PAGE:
Mosquitoes ruled the night. In addition to the cold, he reviled them. And in his angry swatting at the air in the dead of the night, his shirt as a tool, he still thought of the human error to kill a wrong fly. Maim an innocent fly while scouting just for those mosquitos that would not even keep quiet to hide their presence but would taunt him awake from a much deserved rest.

"They would blame themselves alone for looking like a mosquito." He thought.

Èmí-in mi Èmí-in re

The following is a translation of the poetry of a Yoruba poet/ewi chanter. One of his most famous pieces of oral poetry released in 1984(?) and published in text in 2002, "Èmí-in mi Èmí-in re" is loosely translated to My love, life (is) your life your love. The following is only a part.

All rights for this translation is reserved.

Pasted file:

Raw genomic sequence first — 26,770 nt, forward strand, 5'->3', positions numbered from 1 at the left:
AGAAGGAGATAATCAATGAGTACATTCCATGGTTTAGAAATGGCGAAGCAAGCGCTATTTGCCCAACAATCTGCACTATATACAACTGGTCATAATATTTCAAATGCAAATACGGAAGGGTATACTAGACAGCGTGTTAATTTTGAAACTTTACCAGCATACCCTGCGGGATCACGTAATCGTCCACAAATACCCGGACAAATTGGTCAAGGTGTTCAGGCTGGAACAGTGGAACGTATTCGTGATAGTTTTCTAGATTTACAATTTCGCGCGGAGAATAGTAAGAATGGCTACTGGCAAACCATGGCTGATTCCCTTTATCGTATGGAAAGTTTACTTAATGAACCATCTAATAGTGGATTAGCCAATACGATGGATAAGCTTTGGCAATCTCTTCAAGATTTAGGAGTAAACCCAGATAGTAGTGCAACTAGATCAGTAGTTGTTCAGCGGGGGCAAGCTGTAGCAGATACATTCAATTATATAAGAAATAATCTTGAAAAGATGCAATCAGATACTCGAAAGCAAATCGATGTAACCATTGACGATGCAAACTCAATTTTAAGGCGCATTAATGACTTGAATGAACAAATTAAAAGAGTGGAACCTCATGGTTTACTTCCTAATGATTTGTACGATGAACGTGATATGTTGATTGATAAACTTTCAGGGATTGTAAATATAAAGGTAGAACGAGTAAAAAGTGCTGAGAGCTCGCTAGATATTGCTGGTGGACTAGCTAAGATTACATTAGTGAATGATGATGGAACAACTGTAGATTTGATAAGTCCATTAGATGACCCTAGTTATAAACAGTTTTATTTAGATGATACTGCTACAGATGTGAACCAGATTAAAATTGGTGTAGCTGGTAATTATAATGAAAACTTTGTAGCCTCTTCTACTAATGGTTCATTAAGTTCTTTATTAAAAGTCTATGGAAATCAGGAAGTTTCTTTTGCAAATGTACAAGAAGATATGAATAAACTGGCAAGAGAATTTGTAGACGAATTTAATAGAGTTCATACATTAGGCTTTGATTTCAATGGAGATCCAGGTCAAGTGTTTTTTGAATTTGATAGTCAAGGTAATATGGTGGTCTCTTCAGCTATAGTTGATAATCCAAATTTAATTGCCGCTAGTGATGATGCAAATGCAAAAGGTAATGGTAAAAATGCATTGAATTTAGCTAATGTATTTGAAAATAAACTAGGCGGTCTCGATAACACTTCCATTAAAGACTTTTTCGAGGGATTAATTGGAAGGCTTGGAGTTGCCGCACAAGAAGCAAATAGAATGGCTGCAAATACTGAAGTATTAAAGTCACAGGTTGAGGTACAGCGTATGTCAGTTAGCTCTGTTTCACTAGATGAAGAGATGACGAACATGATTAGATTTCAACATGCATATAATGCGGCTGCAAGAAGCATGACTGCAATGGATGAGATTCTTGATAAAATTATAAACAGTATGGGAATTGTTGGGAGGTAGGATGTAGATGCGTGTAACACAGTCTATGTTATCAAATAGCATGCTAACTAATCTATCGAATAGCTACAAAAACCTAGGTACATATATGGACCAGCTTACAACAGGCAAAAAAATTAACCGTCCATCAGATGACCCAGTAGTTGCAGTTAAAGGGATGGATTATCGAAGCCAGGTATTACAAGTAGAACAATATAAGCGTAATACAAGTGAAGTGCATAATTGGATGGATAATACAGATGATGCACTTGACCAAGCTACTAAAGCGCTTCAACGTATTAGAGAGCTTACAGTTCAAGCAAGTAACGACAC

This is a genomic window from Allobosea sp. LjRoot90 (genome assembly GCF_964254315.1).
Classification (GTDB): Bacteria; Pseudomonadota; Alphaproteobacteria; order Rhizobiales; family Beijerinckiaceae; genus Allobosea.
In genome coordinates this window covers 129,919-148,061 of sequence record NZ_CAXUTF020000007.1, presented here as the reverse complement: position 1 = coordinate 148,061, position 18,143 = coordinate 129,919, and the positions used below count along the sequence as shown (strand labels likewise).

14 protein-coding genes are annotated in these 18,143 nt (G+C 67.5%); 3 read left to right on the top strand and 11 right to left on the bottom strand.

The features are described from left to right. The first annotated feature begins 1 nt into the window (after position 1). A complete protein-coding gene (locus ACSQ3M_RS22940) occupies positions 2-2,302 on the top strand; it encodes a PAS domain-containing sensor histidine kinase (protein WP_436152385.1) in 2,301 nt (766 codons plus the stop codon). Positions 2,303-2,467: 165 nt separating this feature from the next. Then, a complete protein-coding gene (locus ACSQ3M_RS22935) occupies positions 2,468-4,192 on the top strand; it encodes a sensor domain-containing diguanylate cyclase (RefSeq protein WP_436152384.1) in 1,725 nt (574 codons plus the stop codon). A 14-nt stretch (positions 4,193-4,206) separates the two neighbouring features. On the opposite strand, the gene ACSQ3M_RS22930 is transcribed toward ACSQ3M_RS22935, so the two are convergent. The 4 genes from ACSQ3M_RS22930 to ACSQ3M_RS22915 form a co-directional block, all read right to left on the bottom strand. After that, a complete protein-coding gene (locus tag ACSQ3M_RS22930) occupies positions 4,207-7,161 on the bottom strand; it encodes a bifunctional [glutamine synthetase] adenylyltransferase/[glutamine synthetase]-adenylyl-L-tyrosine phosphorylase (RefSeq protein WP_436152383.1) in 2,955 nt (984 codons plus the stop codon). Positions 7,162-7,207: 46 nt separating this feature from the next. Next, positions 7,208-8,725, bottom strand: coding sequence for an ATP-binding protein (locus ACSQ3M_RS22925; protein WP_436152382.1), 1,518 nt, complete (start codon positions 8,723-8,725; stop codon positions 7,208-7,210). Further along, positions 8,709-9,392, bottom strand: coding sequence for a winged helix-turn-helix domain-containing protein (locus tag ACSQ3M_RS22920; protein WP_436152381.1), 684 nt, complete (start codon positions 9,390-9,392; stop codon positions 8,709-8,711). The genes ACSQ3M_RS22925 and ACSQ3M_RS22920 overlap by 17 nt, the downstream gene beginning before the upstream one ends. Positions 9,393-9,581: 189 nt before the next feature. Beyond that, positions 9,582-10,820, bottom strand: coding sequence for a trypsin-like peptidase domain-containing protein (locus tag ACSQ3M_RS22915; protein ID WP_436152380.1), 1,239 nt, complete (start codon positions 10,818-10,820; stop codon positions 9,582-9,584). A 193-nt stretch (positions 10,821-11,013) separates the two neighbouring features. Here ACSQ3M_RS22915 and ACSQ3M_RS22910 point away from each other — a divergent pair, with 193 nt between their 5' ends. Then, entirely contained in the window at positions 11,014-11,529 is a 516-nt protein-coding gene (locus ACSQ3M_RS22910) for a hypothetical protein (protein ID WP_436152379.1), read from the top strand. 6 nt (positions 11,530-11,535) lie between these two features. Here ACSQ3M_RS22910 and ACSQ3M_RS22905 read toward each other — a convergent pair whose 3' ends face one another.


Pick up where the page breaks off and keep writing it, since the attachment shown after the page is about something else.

My love is your love, there's none else on earth.
Come home dear and sweeten me in splendour.
My dear, eyes in a pair do see clearer
and feet in twos walk better in grace.
Beaded waists, being double can sit gloriously.
Oyinkanola,
Hold me now
Let our bodies touch, for good.
My heart is your heart; there's none else alive.

An ear does not befit the head
--nor one sandal the leg.
Rid of the thumb, the hand is but one ugly stump,
and without ears, our head will resemble a useless log.
Ears-glorify-the-head, that is what I call one who loves
and is loved in return.
So let our heads touch, and lips too
let's lie on each other and let our chests embrace
in sweet dialogue.

You are the snail and I the pot,
I long you to cover up, where lies your exit??.
You're the shrub and I the squirrel,
tonight, I climb you to the top.
You are the shooting star and I the moon,
this evening, I take you to heaven's gate
where lights surpass each other